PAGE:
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Throw Momma from the Bamboo Train

By: Charley Bolding-Smith Posted: February-21-2011 in
A Norry
Charley Bolding-Smith

The Bamboo Train, Battambang

You’ve read about it in the rip-off copy of Lonely Planet Cambodia bought on the Riverside. But have you done it? It’s a train ride after all, and doesn’t the romantic in us all love one of those? Of course, this being Cambodia, it didn’t turn out quite as expected. I’d seen the train featured recently on Lonely Planet’s ‘Roads Less Travelled’ programme on NAT GEO TV. Inevitably the intrepid travel writer found herself riding with the locals. That must have been on a different stretch to the few miles I travelled. A friend who’s taken the trip on several occasions warned me not to expect a truly ‘authentic’ experience. But what were the Police doing there organizing events?

The railway tracks run for about 320 km through the interior, but the Lonely Planet entry appears in the Battambong section of the book. Where were the locals of the Kingdom of Wonder, using the system to transport rice, socialize, and barter goods? I came across only two such trains during the entire trip. Instead, the vast majority of the railway’s clientele appeared to have turned up for the Magic Kingdom Railroad at Disney World. It was the predictable mix of Barangs such as me, western tourists and backpackers of all shades. Oh, and train spotters (a separate breed entirely). Roads less travelled? Hmm.

Khmers call the railway’s vehicle a Norry. The independent dumbbell-like axles of the train are put on the track and passenger accommodation is the bamboo platform that rests atop these. The addition of a cushion counts as a first class upgrade. A motorcycle engine provides the power, linked to the axles by a rubber V-belt strip cut from a tire. There’s only one track, and the agreed-upon custom is that the Bamboo Train with the least amount of passengers must give way to the one carrying more.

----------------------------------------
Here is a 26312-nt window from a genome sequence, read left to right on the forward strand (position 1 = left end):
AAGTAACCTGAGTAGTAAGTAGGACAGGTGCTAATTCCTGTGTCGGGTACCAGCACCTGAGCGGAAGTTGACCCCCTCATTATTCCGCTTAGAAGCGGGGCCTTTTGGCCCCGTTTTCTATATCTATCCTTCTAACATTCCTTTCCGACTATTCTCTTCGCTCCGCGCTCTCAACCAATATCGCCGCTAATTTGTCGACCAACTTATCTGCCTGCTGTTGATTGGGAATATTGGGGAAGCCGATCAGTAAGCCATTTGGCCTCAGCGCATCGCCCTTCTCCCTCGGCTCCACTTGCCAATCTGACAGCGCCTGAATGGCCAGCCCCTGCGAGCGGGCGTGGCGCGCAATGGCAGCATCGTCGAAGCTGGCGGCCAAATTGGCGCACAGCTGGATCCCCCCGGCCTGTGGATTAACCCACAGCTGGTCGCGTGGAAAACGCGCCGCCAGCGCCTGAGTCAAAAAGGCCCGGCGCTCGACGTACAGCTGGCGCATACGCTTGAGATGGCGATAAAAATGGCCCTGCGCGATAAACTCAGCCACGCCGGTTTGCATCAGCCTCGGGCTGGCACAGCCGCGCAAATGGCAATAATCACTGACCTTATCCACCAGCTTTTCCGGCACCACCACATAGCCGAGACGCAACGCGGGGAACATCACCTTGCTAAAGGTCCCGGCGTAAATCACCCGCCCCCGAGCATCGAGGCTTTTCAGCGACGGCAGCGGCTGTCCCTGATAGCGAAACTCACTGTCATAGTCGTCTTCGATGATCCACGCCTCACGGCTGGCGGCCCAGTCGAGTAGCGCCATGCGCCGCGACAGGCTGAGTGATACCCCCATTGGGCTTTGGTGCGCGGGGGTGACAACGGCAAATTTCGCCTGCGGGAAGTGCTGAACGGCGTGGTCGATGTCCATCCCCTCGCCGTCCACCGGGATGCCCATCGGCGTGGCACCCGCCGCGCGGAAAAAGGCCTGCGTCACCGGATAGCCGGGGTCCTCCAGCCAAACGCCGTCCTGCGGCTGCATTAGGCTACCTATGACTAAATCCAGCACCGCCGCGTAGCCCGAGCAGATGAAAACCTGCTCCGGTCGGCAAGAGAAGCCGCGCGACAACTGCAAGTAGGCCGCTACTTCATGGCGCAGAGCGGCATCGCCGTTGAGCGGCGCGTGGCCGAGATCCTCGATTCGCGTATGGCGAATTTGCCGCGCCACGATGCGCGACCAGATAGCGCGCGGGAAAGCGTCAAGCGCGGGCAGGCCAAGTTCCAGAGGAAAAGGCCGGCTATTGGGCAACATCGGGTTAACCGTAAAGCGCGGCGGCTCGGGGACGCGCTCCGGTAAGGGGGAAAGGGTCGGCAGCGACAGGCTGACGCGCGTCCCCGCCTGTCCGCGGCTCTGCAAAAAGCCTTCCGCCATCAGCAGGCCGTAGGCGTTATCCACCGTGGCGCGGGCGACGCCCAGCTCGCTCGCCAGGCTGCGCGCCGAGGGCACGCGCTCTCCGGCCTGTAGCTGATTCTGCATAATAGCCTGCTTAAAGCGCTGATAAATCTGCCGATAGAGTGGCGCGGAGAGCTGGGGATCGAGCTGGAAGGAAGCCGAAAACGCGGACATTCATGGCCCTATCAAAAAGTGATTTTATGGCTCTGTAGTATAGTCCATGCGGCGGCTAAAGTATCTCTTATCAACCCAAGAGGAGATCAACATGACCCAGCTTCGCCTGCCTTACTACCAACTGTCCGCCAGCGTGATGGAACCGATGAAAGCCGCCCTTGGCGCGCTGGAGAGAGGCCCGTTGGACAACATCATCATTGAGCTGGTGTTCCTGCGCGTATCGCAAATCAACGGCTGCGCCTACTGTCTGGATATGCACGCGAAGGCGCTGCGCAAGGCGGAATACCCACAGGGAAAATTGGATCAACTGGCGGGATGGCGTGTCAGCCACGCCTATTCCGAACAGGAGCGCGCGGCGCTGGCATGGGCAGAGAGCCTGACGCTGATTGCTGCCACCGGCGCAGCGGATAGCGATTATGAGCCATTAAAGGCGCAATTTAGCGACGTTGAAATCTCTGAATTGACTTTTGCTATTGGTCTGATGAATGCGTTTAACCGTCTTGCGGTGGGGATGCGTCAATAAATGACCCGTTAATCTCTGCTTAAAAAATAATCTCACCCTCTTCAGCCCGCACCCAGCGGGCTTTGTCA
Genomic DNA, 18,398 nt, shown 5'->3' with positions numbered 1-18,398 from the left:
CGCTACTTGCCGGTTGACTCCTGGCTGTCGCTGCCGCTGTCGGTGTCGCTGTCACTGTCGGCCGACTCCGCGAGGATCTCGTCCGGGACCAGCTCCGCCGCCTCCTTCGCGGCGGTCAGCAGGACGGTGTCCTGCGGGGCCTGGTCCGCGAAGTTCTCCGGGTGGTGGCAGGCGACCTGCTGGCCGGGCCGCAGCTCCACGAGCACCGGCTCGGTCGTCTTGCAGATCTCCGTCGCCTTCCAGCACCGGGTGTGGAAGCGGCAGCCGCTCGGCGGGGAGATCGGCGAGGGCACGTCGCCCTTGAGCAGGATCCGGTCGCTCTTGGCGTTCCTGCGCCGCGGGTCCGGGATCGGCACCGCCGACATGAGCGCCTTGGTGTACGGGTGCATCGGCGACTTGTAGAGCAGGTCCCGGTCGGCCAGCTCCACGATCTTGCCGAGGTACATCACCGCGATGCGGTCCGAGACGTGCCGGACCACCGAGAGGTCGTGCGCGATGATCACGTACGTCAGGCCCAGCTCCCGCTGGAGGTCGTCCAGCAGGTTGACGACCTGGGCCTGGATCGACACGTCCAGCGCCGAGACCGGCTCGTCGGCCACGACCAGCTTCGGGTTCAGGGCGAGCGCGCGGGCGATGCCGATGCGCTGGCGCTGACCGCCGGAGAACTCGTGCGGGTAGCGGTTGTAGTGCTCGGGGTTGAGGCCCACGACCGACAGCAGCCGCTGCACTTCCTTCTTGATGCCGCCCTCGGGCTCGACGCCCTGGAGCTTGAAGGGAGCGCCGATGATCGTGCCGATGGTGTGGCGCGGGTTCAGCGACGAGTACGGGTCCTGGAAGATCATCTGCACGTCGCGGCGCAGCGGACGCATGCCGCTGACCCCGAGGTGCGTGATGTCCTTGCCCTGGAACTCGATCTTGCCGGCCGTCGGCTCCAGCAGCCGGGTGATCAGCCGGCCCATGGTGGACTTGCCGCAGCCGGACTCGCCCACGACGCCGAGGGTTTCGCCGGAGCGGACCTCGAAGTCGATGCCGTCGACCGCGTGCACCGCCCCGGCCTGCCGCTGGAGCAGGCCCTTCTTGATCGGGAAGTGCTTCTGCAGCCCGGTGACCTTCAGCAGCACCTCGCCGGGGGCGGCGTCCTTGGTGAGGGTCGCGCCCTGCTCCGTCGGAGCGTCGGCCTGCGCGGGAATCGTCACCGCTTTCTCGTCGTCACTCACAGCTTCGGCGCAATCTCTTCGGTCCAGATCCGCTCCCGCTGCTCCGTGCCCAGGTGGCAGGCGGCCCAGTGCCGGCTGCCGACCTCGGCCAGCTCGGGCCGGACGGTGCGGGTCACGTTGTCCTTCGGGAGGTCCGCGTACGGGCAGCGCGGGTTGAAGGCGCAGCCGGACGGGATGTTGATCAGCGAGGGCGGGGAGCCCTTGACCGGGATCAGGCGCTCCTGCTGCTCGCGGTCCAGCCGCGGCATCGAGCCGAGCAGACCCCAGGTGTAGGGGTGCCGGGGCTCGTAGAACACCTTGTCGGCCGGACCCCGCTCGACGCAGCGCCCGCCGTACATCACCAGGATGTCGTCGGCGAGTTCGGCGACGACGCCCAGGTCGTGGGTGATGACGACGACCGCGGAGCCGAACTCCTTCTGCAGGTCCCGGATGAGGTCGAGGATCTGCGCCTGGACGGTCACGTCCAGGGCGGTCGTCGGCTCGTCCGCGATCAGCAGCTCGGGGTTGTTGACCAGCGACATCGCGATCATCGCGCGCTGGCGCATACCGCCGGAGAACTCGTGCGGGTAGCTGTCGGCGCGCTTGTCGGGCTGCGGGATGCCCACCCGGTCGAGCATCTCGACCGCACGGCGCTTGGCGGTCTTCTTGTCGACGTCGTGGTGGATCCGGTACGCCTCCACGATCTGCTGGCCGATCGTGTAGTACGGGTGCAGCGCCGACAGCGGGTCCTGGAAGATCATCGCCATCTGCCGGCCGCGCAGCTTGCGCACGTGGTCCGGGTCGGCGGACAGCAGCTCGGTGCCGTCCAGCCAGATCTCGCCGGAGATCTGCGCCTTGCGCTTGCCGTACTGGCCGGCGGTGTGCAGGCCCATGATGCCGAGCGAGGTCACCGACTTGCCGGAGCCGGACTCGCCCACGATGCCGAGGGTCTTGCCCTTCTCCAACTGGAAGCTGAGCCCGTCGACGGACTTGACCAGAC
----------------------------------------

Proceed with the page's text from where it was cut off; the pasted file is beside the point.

But first I had to rent one. Enter the Police, who explained that I had to pay the lady who owned the land $10 for crossing it. I explained right back that I’d already agreed a price with the Norry driver two hundred yards further back along the track, and was certainly not making another payment. A Mexican stand-off reigned until it was established that the Norry driver was merely the messenger. Only $10 was involved in total ($5 each for groups of two or more). But why were the Police needed to explain that? I’ll leave you to work that out. Anyway, at least we were off.

But not for very long. An immediate disadvantage of travelling in a small group on a Norry (I had invited my friendly motodop along for the trip) presented itself. You’re the one who always has to get off. And stay off, because Norry drivers are eagle-eyed and can spot trains coming down the track what seemed like minutes before I saw them. Fortunately a Norry can be disassembled in minutes. Eventually, the seemingly endless convoy of vehicles bearing groups of tourists passed and, with the vehicle quickly reassembled, we were able to pick up some speed. If you lay flat on the platform you’re inches off the ground and get a fantastic impression of speed. It’s terrific fun.

The landscape is pleasantly varied, alternating between verdant vegetation and those wide open Cambodian rice plains. The passing years (it was built to meet the needs of French coffee and banana growers in the second half of the 19th century) have warped, curved, and shortened the small-gauge track. The occasional sharp curves and vertiginous gorges (well, six feet) produce at times a white-knuckle ride. On other stretches you ride sedately across the countryside. The wheels, bare on the track, steel on steel, produce a loud and rackety clack-clack as they race along. It’s a lovely sound.

A topical note was sounded when my motodop told me that a fight scene in a Thai action flick had been staged on a speeding Norry. It got me thinking about those movies where the heroes leap – or are thrown - from speeding trains. I admit there was a section where it occurred to me I could do just that. It might be useful ploy if a real train comes your way (the train service has been long scheduled for an upgrade). My reflections on the matter were interrupted when we had to stop for another group of elderly western tourists. On the Bamboo railway you could certainly throw Momma from the train - but she’d probably get up in one piece and be quite cross about it.


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